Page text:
We went to Paris looking for… It’s France

“He went to Paris/ looking for answers/ to questions that bothered him so.” (Jimmy Buffett) We went to Paris looking for food and art-supply stores and because we had a ticket we could not cancel.

Back in May we decided to take a trip to the US to visit friends, and to attend our friends Tim and Lisa’s wedding on 20 August. Well, as I have already reported, thanks to COVID, airline travel nightmares on both sides of The Pond, and the reality that Neville seems to be aging a bit faster, the trip was scuttled. We were able to get refunds or credits for all of the airlines, and cancel the hotels. We were left with a Eurostar ticket that is still good for a few months, and a ticket from our nearest train station in Flers to Paris. So we decided to go to Paris for four nights.

Our train tickets were for Thursday 11 August at 12h45, at about 17h on Wednesday we received an email from SNCF that the station in Flers was having some construction done so the train would not be stopping there. After translating French emails and websites we discovered we could drive to Argentan, where the train would now be originating from, one hour away from home. There were actually two trains going to Paris, which they combined into one train, which was going to Vaugirard Station not Montparnasse which was our original destination. The conductor on the platform said it would be fine??? We figured we could take a taxi from Vaugirard to our hotel in Montparnasse. But of course the platform number kept changing so, like a scene from Monty Python, all passengers flocked from one platform to another and then back again. Once we got on the train I discovered that both of the train stations are connected, one on each side of the street, so we were in actuality going to the same place we originally intended to go – not a big deal at all.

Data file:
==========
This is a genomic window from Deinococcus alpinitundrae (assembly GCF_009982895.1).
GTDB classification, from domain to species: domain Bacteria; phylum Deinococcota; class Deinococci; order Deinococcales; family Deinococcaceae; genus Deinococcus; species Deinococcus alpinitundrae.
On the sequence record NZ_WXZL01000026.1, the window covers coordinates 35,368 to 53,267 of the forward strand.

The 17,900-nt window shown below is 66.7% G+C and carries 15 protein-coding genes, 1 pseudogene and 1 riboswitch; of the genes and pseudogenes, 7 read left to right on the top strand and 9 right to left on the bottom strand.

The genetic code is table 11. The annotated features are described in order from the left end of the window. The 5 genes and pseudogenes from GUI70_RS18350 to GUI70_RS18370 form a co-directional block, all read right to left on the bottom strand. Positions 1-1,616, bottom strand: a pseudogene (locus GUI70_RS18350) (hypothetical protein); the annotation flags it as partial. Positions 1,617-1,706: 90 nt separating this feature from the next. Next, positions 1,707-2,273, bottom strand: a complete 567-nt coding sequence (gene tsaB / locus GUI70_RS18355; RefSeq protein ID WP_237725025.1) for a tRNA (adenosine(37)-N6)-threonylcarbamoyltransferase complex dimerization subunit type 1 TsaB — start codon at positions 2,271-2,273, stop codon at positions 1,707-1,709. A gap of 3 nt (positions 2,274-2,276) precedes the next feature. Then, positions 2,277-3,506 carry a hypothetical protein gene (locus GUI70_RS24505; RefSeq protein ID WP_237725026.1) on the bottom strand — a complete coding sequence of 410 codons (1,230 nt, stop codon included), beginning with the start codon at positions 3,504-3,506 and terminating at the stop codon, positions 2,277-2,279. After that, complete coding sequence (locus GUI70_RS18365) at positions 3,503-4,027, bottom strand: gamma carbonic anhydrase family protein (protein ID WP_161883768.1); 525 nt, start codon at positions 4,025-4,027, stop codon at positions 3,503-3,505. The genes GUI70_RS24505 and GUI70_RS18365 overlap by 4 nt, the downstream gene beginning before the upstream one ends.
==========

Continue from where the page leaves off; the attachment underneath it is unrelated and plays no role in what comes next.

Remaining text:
Why did they wait so late to notify? Why did the email not make it clear what was happening? Why did neither the website nor the train apps, both of them, have so little information? Etc. Well the answer is simple, one that we have learned is used by the French as often as by expats for a variety of situations that don’t make sense, “It’s France!” Which pretty much ends any discussion.

In our rural part of Normandie there are no art supply stores, thankfully in Paris there are many. Since our trip was just a few days prior to my birthday I went on a shopping spree – three different stores, and we could have done more, after all when it comes to art, It’s France.

The third reason for going to Paris, which for us could easily be the raison supérieure, is the food. One thing we have learned is that most anyplace you eat at in France will have good food, It’s France. However this time the food was less than spectacular and I was reminded of a few other answers that Jimmy probably never thought of.

First off, picking a restaurant when it is 30+C and humid, while tired from walking, is almost always chancy.